Here are some things that may be dividing us at St. Anthony’s: A few people don’t think we should be using Alpha; a few didn’t want us to give 10% of our annual collection to those in need; some don’t like the one hour, 20-minute Masses; some disagree with our stance on moral issues like abortion, talking about mortal sin, getting drunk, etc.; some have even complained about my homilies (gasp!).
[Listen to Fr. Justin’s homily here.]
Now some of these aren’t huge divisions, and we’re not all divided, but we’re always going to be tempted to division, at least when we think: “I’m not interested in what the parish is doing.”
Jesus wants our parish family to be united. St. Paul writes in the Second Reading: “For it has been reported to me by Chloe’s people that there are quarrels among you, my brothers and sisters. What I mean is that each of you says, ‘I belong to Paul,’ or ‘I belong to Apollos,’ or ‘I belong to Cephas,’ or ‘I belong to Christ’” (1 Cor 1:11-12). The new Christians in Corinth were now in factions, disputing with each other: some said they followed St. Paul, who founded their Church in 51 A.D.; others followed Apollos, a talented lay preacher; others followed Cephas, the Greek name for St. Peter, the first pope; while others followed Christ—no scholar is exactly sure to what faction this refers, but the main point is that they were divided.
How about us? Are we traditional or liberal Catholics? Progressive or conservative? Are we engaged or unengaged, meaning we don’t fully support where the parish is going?
In the first four chapters of this letter to the Corinthians, St. Paul talks about those who consider themselves to be spiritually mature, but actually, they’re the ones who are the source of division (Scott Hahn, Ignatius Catholic Study Bible, New Testament, 284-5, 287-8). So, for us here to grow in unity, we all need to mature, myself included.
He writes, “I appeal to you, brothers and sisters, by the name of our Lord Jesus Christ, that all of you be in agreement and that there be no divisions among you, but that you be united in the same mind and the same purpose” (1 Cor 1:10). He calls them ‘brothers and sisters’ to soften the strong words that will come, and to remind them and us that brothers and sisters are a family (William Barclay, Corinthians, in The Daily Study Bible, 13). The fact that he’s appealing in ‘the name of our Lord Jesus Christ’ Who died for us (C.K. Barrett, Corinthians, in Black’s New Testament Commentaries, 41) is a sign of how important our unity is.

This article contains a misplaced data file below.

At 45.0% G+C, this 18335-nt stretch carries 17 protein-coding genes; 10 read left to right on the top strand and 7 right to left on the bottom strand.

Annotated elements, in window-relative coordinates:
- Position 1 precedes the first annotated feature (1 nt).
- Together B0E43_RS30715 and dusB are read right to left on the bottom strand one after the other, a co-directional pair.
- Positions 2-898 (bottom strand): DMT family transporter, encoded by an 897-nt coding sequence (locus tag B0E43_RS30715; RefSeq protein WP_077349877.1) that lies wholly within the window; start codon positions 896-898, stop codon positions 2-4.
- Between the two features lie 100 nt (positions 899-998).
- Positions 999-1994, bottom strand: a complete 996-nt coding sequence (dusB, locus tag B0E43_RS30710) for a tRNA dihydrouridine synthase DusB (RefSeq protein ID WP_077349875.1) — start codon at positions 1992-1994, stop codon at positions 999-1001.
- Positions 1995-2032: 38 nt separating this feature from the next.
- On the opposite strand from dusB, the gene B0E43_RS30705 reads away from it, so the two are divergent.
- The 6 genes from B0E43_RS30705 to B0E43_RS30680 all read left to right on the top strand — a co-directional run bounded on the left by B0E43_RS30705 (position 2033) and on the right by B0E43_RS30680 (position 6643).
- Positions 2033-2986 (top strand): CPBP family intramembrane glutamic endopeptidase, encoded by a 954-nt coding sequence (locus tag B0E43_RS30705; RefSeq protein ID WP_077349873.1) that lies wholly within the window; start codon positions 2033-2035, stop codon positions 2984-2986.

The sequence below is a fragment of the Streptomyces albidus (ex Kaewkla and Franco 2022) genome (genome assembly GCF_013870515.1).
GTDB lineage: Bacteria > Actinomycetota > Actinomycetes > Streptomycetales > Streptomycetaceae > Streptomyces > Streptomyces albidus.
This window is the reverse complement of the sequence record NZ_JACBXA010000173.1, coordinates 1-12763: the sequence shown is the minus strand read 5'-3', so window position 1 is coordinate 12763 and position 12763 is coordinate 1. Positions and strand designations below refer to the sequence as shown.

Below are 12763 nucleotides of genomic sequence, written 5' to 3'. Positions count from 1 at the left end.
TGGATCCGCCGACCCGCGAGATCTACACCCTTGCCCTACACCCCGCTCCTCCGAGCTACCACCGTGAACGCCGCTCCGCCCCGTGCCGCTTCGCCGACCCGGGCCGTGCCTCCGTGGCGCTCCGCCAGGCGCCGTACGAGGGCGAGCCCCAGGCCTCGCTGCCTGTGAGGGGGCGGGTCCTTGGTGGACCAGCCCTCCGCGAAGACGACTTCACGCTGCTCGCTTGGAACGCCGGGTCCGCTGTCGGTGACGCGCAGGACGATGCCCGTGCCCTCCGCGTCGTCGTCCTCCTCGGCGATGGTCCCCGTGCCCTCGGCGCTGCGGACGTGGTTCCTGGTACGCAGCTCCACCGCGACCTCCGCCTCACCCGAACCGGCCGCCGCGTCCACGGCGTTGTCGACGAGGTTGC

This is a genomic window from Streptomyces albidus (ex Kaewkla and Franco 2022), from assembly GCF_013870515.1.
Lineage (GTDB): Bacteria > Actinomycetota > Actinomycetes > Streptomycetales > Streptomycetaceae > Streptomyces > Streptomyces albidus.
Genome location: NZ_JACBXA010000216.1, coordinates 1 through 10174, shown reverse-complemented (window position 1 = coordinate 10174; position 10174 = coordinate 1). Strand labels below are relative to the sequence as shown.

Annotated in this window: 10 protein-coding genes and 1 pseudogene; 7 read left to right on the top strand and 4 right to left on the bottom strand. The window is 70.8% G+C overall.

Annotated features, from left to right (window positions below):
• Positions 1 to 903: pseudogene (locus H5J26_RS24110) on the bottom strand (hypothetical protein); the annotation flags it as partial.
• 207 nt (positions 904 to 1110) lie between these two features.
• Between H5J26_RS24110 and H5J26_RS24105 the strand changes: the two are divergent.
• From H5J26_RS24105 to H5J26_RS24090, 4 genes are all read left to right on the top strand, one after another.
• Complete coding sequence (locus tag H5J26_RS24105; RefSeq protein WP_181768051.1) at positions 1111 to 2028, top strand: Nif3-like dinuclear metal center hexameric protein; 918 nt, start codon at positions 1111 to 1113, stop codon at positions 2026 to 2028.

St. Paul wants us to be ‘united in the same mind and the same purpose.’ How? Catholics have what are called the visible bonds of communion: one faith, one worship, one governance (See CCC 815). The easiest way to remember this is that: 1) we believe the same things; 2) we pray the same way; 3) we have the same leadership. The reason Protestants are partially separated is because they have different beliefs, don’t have all the sacraments, and don’t follow the Church’s hierarchy. Orthodox Christians have the seven sacraments and essentially the same teachings, but don’t obey the pope.
However, this affects us Catholics, too. When one of us skips Mass on Sunday to play sports, this hurts our family unity because we’re no longer praying together. Not only is it a mortal sin against God, it’s a sin against the sacred family meal Jesus gave us. When one of us in our hearts doesn’t believe one of the official teachings of the Church, it’s a sin against unity. Let’s explain.
Our examination of conscience asks, “Did I refuse to believe any official teachings of the Church?” This means teachings, not practices. We don’t have to agree with every practical decision of the pope (such as whom he appoints as bishop); or like our church music, that priests wear black (though I feel I look good in black). This question refers to official Church teaching such as bishops being the successors of the apostles—that doesn’t mean they’re perfect. Official teaching includes moral issues, for instance, abortion, gay marriage, in vitro fertilization, etc. It doesn’t refer to whether parishes should use Alpha or not.